Like many journalists I’ve met, I entered the profession because I wanted to make a difference — by exposing waste, fraud, mismanagement, abuses of power and political farce. When I left journalism school at UC Berkeley to work for Newsweek in Washington, D.C. more than 25 years ago, I sought the advice of the late Nelson Polsby, one of the great political scientists of his day. What do I need to take with me to the capital, I asked him, besides a healthy dose of skepticism? “What you need,” he told me sternly, wagging a plump finger in my face, “is an un-healthy dose of skepticism.”
For the past quarter century, I have wandered the world, from Southern Sudan to Borneo, from Alaska to Algeria, from Florida’s Everglades to Wyoming’s Red Desert, trying to marry that un-healthy dose of skepticism with captivating storytelling about stories that both inform and delight. I’ve tried to observe and chronicle how humans work, fight, play, and live together on this startling planet.
Writing has also allowed me to share some very personal stories. After 13 years at Newsweek, many of my friends thought I had lost my mind when I announced plans to drag my two kids around the world for nearly half a year after their mom and I divorced, she moved a thousand miles away — and my brother died of cancer. Maybe I had. But after a rough couple years, I imagined that a heroic adventure might bring some clarity and healing to my otherwise shaken existence as a newsmagazine journalist. It wasn’t as if I thought the kids and I could escape our losses by going to Borneo and beyond. But it was arguably a little more distracting to obsess about pythons and leeches than it was to stay home watching Grounded for Life. By the time my children and I broke into a frenzied “monkey dance” on a wilderness island in northern Australia the third week of our trip, I knew a psychic convalescence had begun — for all of us. We had, as I wrote, “forged a family of three, using adventure as our crucible.”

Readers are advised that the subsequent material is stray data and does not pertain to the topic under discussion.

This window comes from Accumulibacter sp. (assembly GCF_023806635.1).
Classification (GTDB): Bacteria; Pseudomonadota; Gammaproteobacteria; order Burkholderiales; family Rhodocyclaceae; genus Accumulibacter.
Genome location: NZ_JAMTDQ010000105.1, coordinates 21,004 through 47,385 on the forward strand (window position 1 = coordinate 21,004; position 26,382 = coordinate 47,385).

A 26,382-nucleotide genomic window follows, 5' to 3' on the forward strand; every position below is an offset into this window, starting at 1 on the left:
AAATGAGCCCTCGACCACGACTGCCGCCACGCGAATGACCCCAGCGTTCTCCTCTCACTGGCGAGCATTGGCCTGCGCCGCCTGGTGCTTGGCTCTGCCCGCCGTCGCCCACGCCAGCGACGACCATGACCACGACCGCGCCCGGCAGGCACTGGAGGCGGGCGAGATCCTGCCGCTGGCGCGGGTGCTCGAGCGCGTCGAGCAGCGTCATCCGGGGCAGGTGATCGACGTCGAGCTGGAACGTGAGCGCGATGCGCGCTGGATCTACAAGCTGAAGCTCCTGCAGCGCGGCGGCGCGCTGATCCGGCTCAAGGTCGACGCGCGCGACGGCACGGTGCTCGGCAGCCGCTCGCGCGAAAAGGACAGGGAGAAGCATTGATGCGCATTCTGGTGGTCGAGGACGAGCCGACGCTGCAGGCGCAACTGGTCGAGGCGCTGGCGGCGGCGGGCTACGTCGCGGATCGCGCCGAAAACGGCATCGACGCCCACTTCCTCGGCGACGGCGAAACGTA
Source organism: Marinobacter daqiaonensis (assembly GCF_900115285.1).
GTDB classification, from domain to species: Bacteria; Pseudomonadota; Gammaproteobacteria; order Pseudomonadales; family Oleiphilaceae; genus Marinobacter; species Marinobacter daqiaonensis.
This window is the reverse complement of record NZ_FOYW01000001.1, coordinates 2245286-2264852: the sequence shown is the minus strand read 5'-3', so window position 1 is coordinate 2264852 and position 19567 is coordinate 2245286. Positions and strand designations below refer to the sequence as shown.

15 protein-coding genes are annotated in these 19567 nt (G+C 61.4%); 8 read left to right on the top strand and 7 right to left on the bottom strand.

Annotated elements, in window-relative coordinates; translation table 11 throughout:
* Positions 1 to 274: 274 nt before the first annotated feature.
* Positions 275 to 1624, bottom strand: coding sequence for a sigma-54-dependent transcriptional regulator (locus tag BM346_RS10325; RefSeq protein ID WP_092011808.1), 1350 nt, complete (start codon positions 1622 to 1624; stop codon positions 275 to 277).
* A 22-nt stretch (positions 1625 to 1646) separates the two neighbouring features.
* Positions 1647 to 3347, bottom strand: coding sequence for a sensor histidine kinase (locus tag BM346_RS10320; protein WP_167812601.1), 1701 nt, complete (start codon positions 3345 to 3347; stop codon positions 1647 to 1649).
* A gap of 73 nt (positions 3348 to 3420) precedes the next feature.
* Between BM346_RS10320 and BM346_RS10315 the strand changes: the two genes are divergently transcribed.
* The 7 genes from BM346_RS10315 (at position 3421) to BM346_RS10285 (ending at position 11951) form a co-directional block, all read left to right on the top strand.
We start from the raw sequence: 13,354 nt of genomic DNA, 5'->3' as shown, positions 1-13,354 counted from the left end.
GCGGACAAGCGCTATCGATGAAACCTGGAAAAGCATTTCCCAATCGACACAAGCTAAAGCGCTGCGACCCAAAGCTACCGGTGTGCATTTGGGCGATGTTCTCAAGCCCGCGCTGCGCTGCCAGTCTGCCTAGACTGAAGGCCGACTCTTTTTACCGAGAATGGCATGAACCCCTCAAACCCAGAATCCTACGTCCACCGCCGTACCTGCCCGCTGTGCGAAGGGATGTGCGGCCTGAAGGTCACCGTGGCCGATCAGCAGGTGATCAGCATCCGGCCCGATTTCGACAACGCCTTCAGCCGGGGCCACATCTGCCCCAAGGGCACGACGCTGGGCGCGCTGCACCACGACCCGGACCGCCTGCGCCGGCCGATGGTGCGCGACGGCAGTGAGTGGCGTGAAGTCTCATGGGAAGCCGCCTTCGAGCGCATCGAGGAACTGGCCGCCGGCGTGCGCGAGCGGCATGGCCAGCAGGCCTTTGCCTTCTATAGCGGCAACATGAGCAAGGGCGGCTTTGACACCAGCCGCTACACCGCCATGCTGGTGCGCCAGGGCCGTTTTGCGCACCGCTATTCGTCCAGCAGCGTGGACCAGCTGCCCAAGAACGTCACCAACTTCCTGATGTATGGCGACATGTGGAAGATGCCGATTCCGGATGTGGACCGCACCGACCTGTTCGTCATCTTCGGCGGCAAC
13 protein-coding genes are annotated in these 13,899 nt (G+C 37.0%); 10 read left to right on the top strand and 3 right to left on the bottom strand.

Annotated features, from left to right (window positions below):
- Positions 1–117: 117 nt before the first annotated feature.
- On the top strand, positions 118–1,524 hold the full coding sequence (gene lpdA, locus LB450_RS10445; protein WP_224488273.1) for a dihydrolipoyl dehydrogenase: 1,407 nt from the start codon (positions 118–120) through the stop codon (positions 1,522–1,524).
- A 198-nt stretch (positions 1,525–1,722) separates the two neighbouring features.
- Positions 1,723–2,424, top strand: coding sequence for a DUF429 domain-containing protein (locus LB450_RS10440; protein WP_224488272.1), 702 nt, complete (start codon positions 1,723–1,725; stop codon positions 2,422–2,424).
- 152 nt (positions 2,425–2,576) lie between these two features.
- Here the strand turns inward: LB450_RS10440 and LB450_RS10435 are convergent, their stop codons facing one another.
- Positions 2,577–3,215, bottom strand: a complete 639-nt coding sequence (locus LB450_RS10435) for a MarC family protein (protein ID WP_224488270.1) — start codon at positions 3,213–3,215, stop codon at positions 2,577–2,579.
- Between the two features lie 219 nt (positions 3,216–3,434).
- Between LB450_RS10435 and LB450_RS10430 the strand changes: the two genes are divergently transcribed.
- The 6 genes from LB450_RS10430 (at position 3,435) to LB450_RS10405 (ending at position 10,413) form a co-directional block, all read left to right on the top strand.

Gratefully, I received dozens of notes from readers, expressing how Monkey Dancing had helped them through a rough patch, or inspired them to reconcile with their kids or their spouses, or simply to realize that they were not alone in their difficult journeys. I thank all of you who have written to me to share your stories, and hope that somehow, my writing has made a little difference along the way.
These days, finding ways to make a difference, rising above the cacophany of Tweets and Pokes and iPads and the just plain ADD-edness of modern life, is a damnably difficult thing to do. Over the years I have tried to choose topics to write about that might help illuminate an injustice or a political subterfuge, but I confess that I have also fallen prey to the relatively easy money of writing a travel piece or gear review. (If you had a chance to go helicopter skiing in Alaska with big-surf guru Laird Hamilton, would you turn it down?) In the current New Media environment, driven by celebrity profiles and scandal, or practiced by anybody with a laptop and access to to a server, serious journalism has become an increasingly rare commodity. Muckraker A. J. Lieblieng’s fabled words that journalists should “afflict the comfortable and comfort the afflicted” are, as far as I’m concerned, the benchmark by which all our work should still be judged.
In 2006, I spent four months in Algeria as a Knight International Press Fellow, working with Algerian newspaper journalists. A Lebanese colleague showed me two startling charts: one, by Transparency International, ranked countries according to their governance practices; the other, by Reporters Without Borders, ranked countries according to press freedoms. The charts were, not surprisingly, almost identical.
In other words, journalism still matters, and I am not ready to give up on it. By writing or contributing to the books described here, as well as in much of my magazine work, I have tried to shine a beam of light on our increasingly disturbing relationship with the natural world. In Powder Burn, I try to show how the indiscriminate corporate drive to grow and increase profits has serious social and environmental costs — even in small towns in the Rocky Mountains. In Monkey Dancing, I seized a time of deep personal transition as an opportunity to show my children some of the world’s vanishing wonders — and hopefully, to show a universal path towards reclaiming our connection to the natural world, and to each other.
I thank you for visiting and welcome your comments, rants and suggestions. Just click on the appropriate link at the top of the page and set off on your own monkey tour.